Sunday, May 16, 2010

Such a Sad but Essential Reminder

I thought I noticed some extra sounds of avian joy being expressed when I pulled Tillie into my parking spot, the place I call home while in IL. Exuberant chirps and peeps—I thought to welcome me back after my 2 weeks in the south. But no, it was the announcement that our neighborhood had expanded. The nest perched under the eave of the house next to Tillie has a baby bird. But, although I noticed, I didn’t interpret the sounds of joy.

Robin-mom had selected a safe and secluded spot to build her nest, carefully selecting the right materials and arranging them just so. When I left her patiently nesting 2 weeks ago I thought about snapping a pix from the vantage point Tillie’s roof would have offered, just a few feet from the nursery but didn’t want to disturb her. And I confess to forgetting about her.

Alas, in the couple hours since I’ve been back, tragedy struck for this newly-expanded robin family. Allegedly, an owl swooped in, knocking the nest to the ledge below, and the untested wings of this little baby were useless. I heard the commotion, likely the mother fending off the much larger predator; feathered spectators sounded the alarm, but I was too late.(Click for more pix)

When I stepped out my door to investigate, I looked up. The owl stared down at me from the edge of the roof, surprised, probably disappointed, and swept away, without his meal. I stood there impotent.
One glance at the blood on the pavement confirmed the dire turn of events from seconds before. I helplessly watched this baby bird take its last breaths. Oh how sad. How powerless I felt. Frustrated chirps of bird-friends bemoaned the loss of this newcomer to our neighborhood, patiently nurtured from egg to hatchling and now life steadily and mercifully slipped away.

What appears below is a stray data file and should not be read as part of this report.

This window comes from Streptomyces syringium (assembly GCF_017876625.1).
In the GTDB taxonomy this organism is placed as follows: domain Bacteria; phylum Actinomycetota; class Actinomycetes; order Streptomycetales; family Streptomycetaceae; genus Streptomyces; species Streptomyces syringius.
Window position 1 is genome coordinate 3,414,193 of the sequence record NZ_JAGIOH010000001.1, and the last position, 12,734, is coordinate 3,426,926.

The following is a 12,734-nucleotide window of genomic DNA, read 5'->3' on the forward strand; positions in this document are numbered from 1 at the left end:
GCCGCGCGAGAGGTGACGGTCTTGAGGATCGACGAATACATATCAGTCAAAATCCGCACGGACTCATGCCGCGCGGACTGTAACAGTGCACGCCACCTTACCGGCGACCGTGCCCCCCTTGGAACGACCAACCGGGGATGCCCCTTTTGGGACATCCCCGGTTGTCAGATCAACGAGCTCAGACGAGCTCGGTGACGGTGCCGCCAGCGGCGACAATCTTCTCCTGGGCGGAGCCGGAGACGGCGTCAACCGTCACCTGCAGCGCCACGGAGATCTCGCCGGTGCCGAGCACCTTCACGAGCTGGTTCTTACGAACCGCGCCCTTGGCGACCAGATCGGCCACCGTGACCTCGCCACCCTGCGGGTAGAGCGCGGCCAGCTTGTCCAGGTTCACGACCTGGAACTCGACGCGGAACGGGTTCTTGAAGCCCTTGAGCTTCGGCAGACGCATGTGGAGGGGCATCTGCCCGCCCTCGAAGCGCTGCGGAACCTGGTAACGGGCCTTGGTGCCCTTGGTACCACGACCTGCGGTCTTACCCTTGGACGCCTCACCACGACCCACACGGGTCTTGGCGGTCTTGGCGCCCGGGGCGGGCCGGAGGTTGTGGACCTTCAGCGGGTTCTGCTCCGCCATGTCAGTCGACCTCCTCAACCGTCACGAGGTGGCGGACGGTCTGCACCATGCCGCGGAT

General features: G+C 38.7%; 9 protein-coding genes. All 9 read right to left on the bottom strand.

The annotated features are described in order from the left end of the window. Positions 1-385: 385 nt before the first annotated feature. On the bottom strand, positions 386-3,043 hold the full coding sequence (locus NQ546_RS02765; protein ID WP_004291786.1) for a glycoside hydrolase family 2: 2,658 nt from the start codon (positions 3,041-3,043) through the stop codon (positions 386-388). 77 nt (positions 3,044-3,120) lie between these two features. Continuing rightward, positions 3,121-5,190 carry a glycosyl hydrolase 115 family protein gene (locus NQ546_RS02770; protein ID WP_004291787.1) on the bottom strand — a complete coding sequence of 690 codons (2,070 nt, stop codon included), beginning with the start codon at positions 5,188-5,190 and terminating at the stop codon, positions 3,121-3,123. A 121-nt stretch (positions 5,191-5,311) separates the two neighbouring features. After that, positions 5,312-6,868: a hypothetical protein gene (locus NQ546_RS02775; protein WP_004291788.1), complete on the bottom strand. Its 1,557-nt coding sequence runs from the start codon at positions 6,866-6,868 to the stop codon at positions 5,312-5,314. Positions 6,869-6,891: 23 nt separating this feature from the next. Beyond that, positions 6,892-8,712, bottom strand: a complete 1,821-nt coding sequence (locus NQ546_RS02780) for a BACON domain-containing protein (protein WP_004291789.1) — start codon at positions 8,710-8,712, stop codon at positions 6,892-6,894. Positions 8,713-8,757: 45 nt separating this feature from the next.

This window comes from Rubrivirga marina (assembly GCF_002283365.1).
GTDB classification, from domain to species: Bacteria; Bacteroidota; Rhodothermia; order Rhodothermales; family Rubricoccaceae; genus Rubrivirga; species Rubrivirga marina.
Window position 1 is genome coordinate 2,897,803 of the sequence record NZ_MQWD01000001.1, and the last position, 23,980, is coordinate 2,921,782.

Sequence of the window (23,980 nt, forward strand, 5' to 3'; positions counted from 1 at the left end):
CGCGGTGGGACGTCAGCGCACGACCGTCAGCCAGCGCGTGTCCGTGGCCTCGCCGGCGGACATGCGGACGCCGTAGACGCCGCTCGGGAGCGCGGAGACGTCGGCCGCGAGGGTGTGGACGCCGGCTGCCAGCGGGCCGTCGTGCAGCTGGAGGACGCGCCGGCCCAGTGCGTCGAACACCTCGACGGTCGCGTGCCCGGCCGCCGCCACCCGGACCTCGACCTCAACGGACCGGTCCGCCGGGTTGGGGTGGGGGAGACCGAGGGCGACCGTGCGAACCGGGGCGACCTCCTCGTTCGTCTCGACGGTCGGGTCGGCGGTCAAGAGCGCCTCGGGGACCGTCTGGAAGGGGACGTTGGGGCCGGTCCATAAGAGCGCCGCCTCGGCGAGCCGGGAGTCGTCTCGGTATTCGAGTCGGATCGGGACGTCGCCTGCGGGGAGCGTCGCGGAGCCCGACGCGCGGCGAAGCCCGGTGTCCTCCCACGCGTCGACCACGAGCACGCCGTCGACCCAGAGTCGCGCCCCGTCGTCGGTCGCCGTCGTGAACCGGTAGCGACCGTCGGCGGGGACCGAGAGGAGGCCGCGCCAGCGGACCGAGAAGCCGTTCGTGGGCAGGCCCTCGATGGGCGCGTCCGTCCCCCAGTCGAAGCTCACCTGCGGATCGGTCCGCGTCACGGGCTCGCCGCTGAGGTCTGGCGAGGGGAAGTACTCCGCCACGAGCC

I sat and stared at this tiny creature for a while, surprised at how affected I was by this playing out of Mother Nature’s ways. It happens all the time, but not in my neighborhood. And I know nature will take its course. I’ll look up and the tiny bare little baby will be gone, feeding this hungry owl or any of the other nocturnal critters that about in this bucolic setting. The nest and the splotch of blood will remain until tonight’s wind and rain remove even those traces. The mother, I don’t know her, just an anonymous robin. I don’t know how birds mourn their losses, if she’ll have another. The owl, I can’t begrudge his action, though I don’t appreciate it happening on my watch.

And I could not help but make the leap from what I’ve witnessed to what I know happens every day, everywhere.

My world has lots of nests—and mothers I know nurture their young, with great hopes that young ones sprout wings. Predators a plenty, protections so few out here in the cruel world…. This scene plays out all the time, with greater consequences and probably more frequently than I would care to know.

May someone be there to help, to fend off attackers whenever possible, to comfort those left behind, or to bear witness, so the loss doesn’t go unnoticed. May we be touched by little losses, our hearts kept alive by our connection to all things living, no matter how small, how different.